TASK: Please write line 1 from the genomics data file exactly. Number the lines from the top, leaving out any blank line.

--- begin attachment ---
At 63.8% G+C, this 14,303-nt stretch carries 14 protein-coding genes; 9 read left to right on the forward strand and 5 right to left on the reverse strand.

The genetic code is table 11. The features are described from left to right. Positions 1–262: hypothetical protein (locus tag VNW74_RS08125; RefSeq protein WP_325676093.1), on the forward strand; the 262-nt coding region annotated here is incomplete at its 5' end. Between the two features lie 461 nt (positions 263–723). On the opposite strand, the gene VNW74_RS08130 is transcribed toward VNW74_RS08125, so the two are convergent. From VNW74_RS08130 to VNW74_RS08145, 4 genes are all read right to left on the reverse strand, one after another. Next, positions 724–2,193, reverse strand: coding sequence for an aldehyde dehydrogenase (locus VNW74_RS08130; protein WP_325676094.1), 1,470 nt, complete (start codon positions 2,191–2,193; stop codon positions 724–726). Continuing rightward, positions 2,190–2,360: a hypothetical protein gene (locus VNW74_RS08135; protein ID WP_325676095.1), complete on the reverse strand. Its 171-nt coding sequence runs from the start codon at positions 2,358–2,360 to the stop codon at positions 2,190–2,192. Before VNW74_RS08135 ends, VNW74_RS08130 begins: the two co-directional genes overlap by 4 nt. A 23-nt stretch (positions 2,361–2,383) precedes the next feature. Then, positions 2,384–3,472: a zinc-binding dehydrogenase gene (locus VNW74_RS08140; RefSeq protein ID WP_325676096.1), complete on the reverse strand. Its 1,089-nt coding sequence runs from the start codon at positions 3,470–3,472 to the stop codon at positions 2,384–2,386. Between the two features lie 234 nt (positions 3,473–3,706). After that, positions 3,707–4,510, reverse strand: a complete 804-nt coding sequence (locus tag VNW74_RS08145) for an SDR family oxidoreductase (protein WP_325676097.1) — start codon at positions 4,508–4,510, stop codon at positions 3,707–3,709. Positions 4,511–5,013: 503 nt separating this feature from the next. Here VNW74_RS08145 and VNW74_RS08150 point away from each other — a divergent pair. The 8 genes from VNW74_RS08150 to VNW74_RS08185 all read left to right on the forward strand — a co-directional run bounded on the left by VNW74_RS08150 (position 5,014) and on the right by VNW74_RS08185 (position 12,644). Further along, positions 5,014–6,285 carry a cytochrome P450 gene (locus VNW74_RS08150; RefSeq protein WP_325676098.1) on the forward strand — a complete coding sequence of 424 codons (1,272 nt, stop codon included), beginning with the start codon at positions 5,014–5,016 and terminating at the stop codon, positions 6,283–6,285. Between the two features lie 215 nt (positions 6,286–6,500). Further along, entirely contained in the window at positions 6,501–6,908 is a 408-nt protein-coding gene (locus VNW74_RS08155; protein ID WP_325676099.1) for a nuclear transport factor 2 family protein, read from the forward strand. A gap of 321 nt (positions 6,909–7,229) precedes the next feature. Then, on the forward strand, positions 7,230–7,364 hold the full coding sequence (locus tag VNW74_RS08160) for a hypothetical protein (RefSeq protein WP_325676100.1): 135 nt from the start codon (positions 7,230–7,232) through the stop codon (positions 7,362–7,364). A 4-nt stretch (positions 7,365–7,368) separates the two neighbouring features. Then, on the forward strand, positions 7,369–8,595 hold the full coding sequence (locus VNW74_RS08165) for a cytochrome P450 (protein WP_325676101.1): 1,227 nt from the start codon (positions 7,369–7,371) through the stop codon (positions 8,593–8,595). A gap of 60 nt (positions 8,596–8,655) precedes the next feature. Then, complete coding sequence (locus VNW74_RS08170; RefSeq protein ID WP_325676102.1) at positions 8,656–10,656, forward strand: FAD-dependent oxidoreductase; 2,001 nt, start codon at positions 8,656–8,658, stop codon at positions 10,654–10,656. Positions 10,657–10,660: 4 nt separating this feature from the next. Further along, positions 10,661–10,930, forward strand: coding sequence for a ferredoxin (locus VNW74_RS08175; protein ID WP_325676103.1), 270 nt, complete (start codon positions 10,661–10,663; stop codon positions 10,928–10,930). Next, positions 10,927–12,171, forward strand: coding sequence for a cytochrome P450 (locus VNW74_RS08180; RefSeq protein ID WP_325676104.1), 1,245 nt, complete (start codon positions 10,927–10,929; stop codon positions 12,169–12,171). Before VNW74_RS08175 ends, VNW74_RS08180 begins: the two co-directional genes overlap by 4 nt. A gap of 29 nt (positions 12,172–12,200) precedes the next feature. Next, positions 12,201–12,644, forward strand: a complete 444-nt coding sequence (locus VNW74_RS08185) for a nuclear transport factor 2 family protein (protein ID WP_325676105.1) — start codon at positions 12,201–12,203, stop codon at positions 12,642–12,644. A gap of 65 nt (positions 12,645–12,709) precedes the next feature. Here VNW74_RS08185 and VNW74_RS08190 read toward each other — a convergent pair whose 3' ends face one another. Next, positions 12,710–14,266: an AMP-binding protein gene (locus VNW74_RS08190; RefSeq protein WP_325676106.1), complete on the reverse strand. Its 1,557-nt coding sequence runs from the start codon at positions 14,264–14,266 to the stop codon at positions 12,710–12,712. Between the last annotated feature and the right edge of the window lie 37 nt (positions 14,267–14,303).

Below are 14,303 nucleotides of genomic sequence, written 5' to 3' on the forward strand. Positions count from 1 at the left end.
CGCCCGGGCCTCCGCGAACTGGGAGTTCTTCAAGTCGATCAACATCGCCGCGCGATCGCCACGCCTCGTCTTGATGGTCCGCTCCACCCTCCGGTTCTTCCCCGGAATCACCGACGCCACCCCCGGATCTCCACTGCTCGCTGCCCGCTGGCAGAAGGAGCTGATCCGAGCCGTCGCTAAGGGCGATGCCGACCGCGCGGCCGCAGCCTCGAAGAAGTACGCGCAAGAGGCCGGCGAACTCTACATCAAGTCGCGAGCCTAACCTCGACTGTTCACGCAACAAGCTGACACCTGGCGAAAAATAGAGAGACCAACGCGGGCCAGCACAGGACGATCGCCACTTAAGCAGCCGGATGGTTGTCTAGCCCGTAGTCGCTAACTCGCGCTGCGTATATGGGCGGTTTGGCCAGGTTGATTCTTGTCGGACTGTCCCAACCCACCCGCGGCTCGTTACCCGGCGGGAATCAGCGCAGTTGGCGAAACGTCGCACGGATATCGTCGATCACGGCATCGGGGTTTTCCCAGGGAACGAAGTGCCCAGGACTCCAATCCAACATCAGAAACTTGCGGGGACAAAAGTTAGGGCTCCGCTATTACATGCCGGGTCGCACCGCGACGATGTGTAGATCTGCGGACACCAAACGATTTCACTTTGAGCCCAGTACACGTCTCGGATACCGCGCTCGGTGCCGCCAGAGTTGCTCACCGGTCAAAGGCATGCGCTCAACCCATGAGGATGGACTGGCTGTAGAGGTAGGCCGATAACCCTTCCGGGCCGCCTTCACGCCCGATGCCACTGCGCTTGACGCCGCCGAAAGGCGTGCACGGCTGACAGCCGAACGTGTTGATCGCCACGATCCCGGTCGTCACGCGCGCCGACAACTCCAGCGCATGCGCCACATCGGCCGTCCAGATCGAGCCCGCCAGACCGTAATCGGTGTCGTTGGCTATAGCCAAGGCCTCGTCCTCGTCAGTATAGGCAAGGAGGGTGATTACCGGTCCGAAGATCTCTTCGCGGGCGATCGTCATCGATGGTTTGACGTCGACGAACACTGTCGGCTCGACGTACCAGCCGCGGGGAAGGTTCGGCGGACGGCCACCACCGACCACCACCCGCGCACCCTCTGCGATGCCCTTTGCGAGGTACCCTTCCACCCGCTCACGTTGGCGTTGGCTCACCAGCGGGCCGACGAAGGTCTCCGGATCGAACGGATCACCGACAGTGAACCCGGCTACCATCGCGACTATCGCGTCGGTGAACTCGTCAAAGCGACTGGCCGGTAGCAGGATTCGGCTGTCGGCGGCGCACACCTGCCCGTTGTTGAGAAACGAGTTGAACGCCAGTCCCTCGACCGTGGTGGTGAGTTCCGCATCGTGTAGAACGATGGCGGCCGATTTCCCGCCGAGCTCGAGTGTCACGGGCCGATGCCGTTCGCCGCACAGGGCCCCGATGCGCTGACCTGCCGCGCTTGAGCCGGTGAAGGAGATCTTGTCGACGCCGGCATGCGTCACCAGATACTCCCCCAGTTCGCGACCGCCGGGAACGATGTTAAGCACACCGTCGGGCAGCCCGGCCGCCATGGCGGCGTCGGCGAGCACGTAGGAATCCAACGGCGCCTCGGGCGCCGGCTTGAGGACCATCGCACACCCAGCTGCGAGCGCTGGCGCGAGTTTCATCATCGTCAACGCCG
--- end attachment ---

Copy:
At 63.8% G+C, this 14,303-nt stretch carries 14 protein-coding genes; 9 read left to right on the forward strand and 5 right to left on the reverse strand.